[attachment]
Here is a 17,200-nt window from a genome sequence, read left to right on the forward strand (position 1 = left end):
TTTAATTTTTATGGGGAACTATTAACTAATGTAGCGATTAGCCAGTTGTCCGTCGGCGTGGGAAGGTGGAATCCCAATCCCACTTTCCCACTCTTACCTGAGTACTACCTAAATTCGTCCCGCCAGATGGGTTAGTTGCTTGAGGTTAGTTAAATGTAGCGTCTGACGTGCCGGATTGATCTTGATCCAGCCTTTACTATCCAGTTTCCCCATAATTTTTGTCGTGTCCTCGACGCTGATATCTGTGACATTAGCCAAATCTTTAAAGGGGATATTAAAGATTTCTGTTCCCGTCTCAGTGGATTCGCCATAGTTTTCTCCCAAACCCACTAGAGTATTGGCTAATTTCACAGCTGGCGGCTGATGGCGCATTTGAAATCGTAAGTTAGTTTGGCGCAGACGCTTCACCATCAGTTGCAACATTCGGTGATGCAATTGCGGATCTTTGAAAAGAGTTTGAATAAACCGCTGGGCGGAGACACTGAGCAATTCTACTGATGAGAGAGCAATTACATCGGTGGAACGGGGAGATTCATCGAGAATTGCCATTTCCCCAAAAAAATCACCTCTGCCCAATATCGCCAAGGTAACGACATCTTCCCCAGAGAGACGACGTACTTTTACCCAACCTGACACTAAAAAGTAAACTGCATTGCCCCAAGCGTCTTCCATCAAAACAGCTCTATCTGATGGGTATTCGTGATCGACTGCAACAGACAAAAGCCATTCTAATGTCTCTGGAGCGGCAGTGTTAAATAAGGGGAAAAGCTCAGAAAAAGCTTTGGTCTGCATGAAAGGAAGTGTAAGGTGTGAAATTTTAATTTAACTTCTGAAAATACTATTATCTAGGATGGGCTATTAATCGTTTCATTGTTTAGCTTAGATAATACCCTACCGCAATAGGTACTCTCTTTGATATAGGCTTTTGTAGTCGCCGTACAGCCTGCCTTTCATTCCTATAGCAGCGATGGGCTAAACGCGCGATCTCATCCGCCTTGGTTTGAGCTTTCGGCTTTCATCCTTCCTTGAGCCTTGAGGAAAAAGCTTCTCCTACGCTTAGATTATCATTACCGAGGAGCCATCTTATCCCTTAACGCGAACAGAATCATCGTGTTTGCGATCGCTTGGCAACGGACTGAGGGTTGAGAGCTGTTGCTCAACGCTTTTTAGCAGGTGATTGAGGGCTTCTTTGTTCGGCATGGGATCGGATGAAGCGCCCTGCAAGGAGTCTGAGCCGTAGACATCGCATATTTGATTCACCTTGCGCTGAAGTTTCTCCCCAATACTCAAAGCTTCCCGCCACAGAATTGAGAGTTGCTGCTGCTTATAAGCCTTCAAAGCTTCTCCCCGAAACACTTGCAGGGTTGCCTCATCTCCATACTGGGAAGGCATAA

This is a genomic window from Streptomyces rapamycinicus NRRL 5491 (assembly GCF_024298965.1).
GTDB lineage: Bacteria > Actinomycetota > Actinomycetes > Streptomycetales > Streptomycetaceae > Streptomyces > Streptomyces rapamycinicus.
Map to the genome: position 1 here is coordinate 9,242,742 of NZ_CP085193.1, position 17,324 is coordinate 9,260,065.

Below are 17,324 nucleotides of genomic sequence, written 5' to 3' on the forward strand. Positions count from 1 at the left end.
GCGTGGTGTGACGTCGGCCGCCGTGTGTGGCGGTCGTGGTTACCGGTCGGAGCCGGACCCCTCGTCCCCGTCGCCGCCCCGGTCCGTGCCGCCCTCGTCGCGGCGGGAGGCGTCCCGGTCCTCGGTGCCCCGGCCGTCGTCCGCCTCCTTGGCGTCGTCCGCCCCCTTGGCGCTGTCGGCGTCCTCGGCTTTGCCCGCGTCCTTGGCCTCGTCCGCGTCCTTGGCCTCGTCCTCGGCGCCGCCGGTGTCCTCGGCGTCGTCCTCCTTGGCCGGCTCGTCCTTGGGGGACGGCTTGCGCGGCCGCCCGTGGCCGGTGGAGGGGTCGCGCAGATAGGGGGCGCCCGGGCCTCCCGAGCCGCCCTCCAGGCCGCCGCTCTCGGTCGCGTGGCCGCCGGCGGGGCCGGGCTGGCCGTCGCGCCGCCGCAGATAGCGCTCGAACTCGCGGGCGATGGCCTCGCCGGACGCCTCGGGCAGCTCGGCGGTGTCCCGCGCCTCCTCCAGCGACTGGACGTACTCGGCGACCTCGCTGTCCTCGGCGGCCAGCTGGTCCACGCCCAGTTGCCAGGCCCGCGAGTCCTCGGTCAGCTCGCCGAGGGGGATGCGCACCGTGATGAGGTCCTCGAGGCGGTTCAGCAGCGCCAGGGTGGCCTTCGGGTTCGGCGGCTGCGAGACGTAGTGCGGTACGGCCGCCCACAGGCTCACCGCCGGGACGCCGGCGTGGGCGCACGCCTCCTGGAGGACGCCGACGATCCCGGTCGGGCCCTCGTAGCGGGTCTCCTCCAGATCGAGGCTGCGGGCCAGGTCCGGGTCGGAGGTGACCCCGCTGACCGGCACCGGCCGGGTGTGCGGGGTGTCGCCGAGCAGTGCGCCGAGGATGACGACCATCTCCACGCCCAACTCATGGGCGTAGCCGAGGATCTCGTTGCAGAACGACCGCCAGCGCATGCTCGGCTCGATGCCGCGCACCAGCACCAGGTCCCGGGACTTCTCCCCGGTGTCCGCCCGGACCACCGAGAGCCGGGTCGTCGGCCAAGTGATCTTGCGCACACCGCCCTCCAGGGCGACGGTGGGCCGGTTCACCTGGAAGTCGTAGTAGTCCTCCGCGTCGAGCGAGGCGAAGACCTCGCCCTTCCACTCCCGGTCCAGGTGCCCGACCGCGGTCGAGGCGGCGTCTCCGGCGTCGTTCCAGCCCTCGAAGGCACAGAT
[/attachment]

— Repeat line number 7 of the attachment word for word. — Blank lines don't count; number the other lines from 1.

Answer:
GCGTGGTGTGACGTCGGCCGCCGTGTGTGGCGGTCGTGGTTACCGGTCGGAGCCGGACCCCTCGTCCCCGTCGCCGCCCCGGTCCGTGCCGCCCTCGTCGCGGCGGGAGGCGTCCCGGTCCTCGGTGCCCCGGCCGTCGTCCGCCTCCTTGGCGTCGTCCGCCCCCTTGGCGCTGTCGGCGTCCTCGGCTTTGCCCGCGTCCTTGGCCTCGTCCGCGTCCTTGGCCTCGTCCTCGGCGCCGCCGGTGTCCTCGGCGTCGTCCTCCTTGGCCGGCTCGTCCTTGGGGGACGGCTTGCGCGGCCGCCCGTGGCCGGTGGAGGGGTCGCGCAGATAGGGGGCGCCCGGGCCTCCCGAGCCGCCCTCCAGGCCGCCGCTCTCGGTCGCGTGGCCGCCGGCGGGGCCGGGCTGGCCGTCGCGCCGCCGCAGATAGCGCTCGAACTCGCGGGCGATGGCCTCGCCGGACGCCTCGGGCAGCTCGGCGGTGTCCCGCGCCTCCTCCAGCGACTGGACGTACTCGGCGACCTCGCTGTCCTCGGCGGCCAGCTGGTCCACGCCCAGTTGCCAGGCCCGCGAGTCCTCGGTCAGCTCGCCGAGGGGGATGCGCACCGTGATGAGGTCCTCGAGGCGGTTCAGCAGCGCCAGGGTGGCCTTCGGGTTCGGCGGCTGCGAGACGTAGTGCGGTACGGCCGCCCACAGGCTCACCGCCGGGACGCCGGCGTGGGCGCACGCCTCCTGGAGGACGCCGACGATCCCGGTCGGGCCCTCGTAGCGGGTCTCCTCCAGATCGAGGCTGCGGGCCAGGTCCGGGTCGGAGGTGACCCCGCTGACCGGCACCGGCCGGGTGTGCGGGGTGTCGCCGAGCAGTGCGCCGAGGATGACGACCATCTCCACGCCCAACTCATGGGCGTAGCCGAGGATCTCGTTGCAGAACGACCGCCAGCGCATGCTCGGCTCGATGCCGCGCACCAGCACCAGGTCCCGGGACTTCTCCCCGGTGTCCGCCCGGACCACCGAGAGCCGGGTCGTCGGCCAAGTGATCTTGCGCACACCGCCCTCCAGGGCGACGGTGGGCCGGTTCACCTGGAAGTCGTAGTAGTCCTCCGCGTCGAGCGAGGCGAAGACCTCGCCCTTCCACTCCCGGTCCAGGTGCCCGACCGCGGTCGAGGCGGCGTCTCCGGCGTCGTTCCAGCCCTCGAAGGCACAGAT